Freeman’s time in workshop creates art and helps foster his personal faith

Local artisan Ronnie Freeman, a former insurance representative in Richton, is shown starting on a new woodworking project in his shop in the Piave Community near Sand Hill. The raw piece of wood will eventually become a functional and decorative dough bowl. The process of making the bowl is more than just a hobby to Freeman, who says he uses his time in the workshop to reflect on his life, his faith and his relationship with Christ.
Photo by Annette Harvison – Dispatch Staff

By ANNETTE HARVISON
Dispatch Staff
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Active members of the community do not always live in that area, but their work and a proximity make them a part of it all the same. As work and life change, so can connections to a certain community. But those memories and bonds will remain within the hearts of many.

Sand Hill resident Ronnie Freeman was an active member of the Richton community for many years before life led him into retirement. Freeman worked with South Group Insurance and Farm Bureau in Richton, and when he retired, he began spending his days at home and a good bit of time in his woodworking workshop.

In his retirement, Freeman has discovered a passion and a hobby that has given him a new lease on life, for pleasure, for spirituality and for himself. He has found he has a knack for carving wood, and in particular, hand-carving dough bowls.

Freeman said he got a lathe in February of 2019 and began turning wooden bowls. He said it was an exciting new tool, and he enjoyed the thrill of carving away the wood to make something. While searching internet videos for ideas, a video about hand-carved dough bowls caught his attention, putting him on a mission to try it.

He had to get a few new tools, but that was the easy part. Carving the primitive wooden bowls takes time. Learning to shape the wood, inside and outside, takes patience and trial and error on a few bowls. Freeman said it has been a learning process, and he has learned a few things about how the wood dries and cracks. He said the whole process takes about five weeks, from carving to drying to someone’s centerpiece or a functional kitchen item.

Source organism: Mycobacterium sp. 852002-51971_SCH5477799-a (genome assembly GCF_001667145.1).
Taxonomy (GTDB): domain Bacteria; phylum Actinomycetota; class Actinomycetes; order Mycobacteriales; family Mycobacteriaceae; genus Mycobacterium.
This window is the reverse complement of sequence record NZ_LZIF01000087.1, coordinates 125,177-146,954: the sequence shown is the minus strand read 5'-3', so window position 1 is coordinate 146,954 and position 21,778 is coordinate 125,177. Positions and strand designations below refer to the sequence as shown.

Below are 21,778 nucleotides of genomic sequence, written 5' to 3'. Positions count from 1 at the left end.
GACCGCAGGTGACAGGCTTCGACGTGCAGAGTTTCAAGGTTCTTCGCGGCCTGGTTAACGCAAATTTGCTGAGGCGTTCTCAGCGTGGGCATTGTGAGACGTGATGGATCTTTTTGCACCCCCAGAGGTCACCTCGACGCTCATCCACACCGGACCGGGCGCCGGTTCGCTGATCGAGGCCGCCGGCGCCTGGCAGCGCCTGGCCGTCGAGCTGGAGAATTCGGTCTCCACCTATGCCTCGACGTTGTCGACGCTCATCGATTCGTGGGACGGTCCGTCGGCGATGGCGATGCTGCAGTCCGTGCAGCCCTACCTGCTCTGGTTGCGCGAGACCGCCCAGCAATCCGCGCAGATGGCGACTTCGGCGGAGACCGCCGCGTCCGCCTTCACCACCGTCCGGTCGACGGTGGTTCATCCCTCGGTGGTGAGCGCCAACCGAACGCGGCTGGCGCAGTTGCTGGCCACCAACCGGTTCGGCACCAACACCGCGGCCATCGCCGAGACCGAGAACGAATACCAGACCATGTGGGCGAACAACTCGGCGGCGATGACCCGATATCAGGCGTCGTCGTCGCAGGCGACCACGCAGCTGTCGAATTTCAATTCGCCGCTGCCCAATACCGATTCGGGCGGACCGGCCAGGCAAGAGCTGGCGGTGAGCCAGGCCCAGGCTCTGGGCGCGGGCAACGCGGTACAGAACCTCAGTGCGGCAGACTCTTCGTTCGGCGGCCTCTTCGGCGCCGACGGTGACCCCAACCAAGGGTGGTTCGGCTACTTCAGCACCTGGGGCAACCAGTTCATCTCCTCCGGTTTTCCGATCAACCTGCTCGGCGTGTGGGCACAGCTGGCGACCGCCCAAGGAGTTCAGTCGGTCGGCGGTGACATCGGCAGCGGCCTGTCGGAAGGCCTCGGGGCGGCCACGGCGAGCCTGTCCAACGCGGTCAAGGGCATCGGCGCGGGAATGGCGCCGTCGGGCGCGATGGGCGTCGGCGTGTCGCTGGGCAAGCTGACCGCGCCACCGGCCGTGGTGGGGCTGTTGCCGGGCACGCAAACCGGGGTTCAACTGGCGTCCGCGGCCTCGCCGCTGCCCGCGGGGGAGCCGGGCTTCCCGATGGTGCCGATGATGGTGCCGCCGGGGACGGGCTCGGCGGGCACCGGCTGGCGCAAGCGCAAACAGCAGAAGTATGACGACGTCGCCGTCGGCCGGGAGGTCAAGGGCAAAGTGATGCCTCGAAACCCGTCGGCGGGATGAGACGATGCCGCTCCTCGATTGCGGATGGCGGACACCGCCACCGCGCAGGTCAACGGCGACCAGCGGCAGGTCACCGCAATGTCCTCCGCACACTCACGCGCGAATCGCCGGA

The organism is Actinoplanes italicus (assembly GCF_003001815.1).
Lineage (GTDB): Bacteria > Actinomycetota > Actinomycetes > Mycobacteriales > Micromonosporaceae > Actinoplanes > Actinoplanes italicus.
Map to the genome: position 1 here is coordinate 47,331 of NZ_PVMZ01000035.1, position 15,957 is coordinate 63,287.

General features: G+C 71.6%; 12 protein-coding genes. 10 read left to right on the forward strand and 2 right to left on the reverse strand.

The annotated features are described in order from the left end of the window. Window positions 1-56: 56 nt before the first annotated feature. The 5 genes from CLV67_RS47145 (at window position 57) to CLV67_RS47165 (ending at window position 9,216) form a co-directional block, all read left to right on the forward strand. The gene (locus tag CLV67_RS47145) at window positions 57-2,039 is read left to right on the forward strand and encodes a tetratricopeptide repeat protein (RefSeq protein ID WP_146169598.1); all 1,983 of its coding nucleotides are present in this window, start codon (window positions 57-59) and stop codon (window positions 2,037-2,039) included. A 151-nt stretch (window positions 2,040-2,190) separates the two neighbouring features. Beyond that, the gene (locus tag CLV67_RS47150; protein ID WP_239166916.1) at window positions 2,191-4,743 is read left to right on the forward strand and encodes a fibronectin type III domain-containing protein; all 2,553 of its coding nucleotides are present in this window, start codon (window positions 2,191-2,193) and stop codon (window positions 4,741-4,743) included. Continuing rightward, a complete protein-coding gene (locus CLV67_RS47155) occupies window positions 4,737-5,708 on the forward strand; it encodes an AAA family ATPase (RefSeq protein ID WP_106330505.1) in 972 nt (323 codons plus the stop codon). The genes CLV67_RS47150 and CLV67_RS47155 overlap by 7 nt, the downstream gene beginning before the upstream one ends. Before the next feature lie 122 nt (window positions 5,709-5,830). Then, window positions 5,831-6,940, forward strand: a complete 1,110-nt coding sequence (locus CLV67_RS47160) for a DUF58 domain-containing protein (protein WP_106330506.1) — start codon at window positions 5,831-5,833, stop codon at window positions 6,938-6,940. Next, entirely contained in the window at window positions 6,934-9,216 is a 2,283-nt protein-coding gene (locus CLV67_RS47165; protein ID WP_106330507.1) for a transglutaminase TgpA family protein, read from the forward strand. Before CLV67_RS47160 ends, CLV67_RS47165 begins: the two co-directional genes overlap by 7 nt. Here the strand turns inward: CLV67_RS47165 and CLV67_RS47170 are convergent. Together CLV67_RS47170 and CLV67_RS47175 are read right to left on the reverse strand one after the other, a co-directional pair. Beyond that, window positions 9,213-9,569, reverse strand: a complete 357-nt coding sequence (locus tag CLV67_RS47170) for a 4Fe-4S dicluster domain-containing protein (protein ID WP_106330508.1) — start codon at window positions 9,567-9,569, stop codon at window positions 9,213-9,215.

“I love to do it,” Freeman said. “Each piece of wood has a different grain and different knots.”
What started as an interest has turned into a freelance crafting business (though it’s still more for personal satisfaction). Freeman said they shared a photo of his first bowls and was overwhelmed with the response.

“In two days, I had 25 orders,” Freeman said. “It was just a hobby. I had to take that (Facebook post) down.”

The tools it takes to carve and shape the bowls are primitive tools. Freeman said he has a chainsaw, an axe, a hewing hatchet and a hand tool he ordered from Bulgaria called an adze. The adze is a hand tool with a rounded blade, and he has a few different size adzes. He uses the axe to carve away the bark and give the outside of the block its round shape. The adze is used to carve out the hollow of the bowl. Freeman said he has had quite a few skinned knuckles, but it hasn’t slowed him from working. He said he will finish several bowls at a time so when he lets people know about them, he has several on hand to fill requests. He has also done a few custom orders.

“Soft woods work best for making the dough bowls,” Freeman said.

He prefers sweet gum, and said poplar, black gum or cherry work well for the carving. Each type of wood offers its own unique beauty. The age of the wood as well as if it has been on the ground and how dry it is can affect the final outcome of the bowls.

Freeman said he would estimate about 30 percent of folks that have gotten a dough bowl from him said they intend to use it to make dough. He said he protects the wood with a food-safe mineral oil, and it needs to be reapplied every three months to protect the wood. Some people have asked that the wood be stained, however that type of finish will render the bowl unsafe for food.

Working in his shop on his lathe and using his primitive tools to shape a block of wood into something new brings accomplishment and joy. What started out as a desire to make rocking chairs took an unexpected turn along the way, and while he does have a complete rocking chair, he has found more joy in making other things such as bowls, candlestick holders and even a few Christmas ornaments.

“I really like making vases,” Freeman said. “I like sassafras wood and maple, but maple is not as easy to find around here.”

Staying in the house is not something Freeman likes to do. He enjoys a few holes on the green with a few fellow retirees. Freeman often runs with his wife and friends as well, and he and his wife are active members of the Petal YMCA. The couple has participated in many marathons and charity runs and they plan to keep active as long as the Lord allows, they said.

Freeman said woodworking is more than just a hobby. Woodworking is a connection to his faith and good place to talk to the Lord.

“I get my tools, turn on K-Love and have a good time with God,” Freeman said. “And it gives me time to communicate with myself.”

Working in his shop brings more than a feeling of satisfaction. Freeman said it brings reflection and peace and connects him to memories of his past, such as the dough bowl his grandmother used. Woodworking brings him closer to long-lost traditions and gives him a way to share them with future generations.

      

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